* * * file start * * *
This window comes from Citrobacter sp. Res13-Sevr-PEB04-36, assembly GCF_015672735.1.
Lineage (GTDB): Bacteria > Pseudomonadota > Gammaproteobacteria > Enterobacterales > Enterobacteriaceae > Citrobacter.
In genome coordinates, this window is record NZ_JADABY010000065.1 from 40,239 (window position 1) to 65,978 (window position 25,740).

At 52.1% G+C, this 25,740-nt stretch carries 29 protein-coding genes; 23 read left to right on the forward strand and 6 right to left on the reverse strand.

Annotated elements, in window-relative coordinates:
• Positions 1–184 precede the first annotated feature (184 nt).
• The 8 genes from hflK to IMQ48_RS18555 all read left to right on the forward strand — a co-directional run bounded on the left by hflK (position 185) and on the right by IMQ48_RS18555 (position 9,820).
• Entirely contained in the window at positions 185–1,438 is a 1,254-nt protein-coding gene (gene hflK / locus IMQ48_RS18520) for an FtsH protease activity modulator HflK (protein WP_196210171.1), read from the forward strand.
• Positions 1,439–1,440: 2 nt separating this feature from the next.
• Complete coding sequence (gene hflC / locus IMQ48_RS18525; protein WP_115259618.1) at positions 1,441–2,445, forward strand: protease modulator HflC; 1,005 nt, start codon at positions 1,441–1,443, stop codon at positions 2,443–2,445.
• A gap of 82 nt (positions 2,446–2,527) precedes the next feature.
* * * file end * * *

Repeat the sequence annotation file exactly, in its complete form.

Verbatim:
This window comes from Citrobacter sp. Res13-Sevr-PEB04-36, assembly GCF_015672735.1.
Lineage (GTDB): Bacteria > Pseudomonadota > Gammaproteobacteria > Enterobacterales > Enterobacteriaceae > Citrobacter.
In genome coordinates, this window is record NZ_JADABY010000065.1 from 40,239 (window position 1) to 65,978 (window position 25,740).

At 52.1% G+C, this 25,740-nt stretch carries 29 protein-coding genes; 23 read left to right on the forward strand and 6 right to left on the reverse strand.

Annotated elements, in window-relative coordinates:
• Positions 1–184 precede the first annotated feature (184 nt).
• The 8 genes from hflK to IMQ48_RS18555 all read left to right on the forward strand — a co-directional run bounded on the left by hflK (position 185) and on the right by IMQ48_RS18555 (position 9,820).
• Entirely contained in the window at positions 185–1,438 is a 1,254-nt protein-coding gene (gene hflK / locus IMQ48_RS18520) for an FtsH protease activity modulator HflK (protein WP_196210171.1), read from the forward strand.
• Positions 1,439–1,440: 2 nt separating this feature from the next.
• Complete coding sequence (gene hflC / locus IMQ48_RS18525; protein WP_115259618.1) at positions 1,441–2,445, forward strand: protease modulator HflC; 1,005 nt, start codon at positions 1,441–1,443, stop codon at positions 2,443–2,445.
• A gap of 82 nt (positions 2,446–2,527) precedes the next feature.